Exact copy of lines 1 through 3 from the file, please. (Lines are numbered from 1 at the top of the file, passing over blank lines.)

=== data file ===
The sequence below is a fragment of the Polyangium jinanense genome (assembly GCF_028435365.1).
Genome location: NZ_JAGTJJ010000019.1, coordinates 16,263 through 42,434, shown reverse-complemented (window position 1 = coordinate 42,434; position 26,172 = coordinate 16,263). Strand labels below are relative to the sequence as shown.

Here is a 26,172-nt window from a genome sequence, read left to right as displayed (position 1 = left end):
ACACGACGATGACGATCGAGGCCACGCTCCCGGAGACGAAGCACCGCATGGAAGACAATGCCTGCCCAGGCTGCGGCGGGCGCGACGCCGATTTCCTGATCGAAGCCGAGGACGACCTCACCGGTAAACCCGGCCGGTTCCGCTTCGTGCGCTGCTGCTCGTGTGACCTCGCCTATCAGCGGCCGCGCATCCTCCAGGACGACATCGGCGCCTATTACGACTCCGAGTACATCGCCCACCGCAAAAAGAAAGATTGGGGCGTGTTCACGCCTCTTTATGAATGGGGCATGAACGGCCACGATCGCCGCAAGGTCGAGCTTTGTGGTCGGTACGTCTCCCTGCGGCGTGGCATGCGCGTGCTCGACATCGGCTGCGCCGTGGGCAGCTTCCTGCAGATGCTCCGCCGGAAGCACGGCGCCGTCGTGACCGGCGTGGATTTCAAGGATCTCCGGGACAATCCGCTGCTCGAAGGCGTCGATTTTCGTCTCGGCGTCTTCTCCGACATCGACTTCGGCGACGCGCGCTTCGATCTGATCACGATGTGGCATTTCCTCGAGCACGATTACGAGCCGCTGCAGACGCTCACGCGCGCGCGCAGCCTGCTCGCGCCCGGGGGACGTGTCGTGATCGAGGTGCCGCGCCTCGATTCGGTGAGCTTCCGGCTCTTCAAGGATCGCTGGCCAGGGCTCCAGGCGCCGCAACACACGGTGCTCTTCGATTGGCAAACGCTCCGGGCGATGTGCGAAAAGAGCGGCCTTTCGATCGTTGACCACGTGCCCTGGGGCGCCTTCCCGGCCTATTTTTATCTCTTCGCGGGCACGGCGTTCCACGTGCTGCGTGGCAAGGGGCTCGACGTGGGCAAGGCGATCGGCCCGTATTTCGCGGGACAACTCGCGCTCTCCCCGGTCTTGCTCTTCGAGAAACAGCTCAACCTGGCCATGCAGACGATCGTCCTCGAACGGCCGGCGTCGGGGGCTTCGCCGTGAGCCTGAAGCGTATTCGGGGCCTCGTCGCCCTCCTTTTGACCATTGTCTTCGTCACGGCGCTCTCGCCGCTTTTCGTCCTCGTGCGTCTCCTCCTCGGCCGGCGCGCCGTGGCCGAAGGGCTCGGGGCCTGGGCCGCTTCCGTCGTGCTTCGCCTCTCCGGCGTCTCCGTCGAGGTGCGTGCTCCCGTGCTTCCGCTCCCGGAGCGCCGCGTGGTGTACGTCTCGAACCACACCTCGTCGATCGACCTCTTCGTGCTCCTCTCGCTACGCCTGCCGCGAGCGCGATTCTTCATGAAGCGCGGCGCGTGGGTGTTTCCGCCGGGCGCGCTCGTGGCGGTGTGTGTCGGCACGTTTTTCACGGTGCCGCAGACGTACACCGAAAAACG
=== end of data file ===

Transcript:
The sequence below is a fragment of the Polyangium jinanense genome (assembly GCF_028435365.1).
Genome location: NZ_JAGTJJ010000019.1, coordinates 16,263 through 42,434, shown reverse-complemented (window position 1 = coordinate 42,434; position 26,172 = coordinate 16,263). Strand labels below are relative to the sequence as shown.

Here is a 26,172-nt window from a genome sequence, read left to right as displayed (position 1 = left end):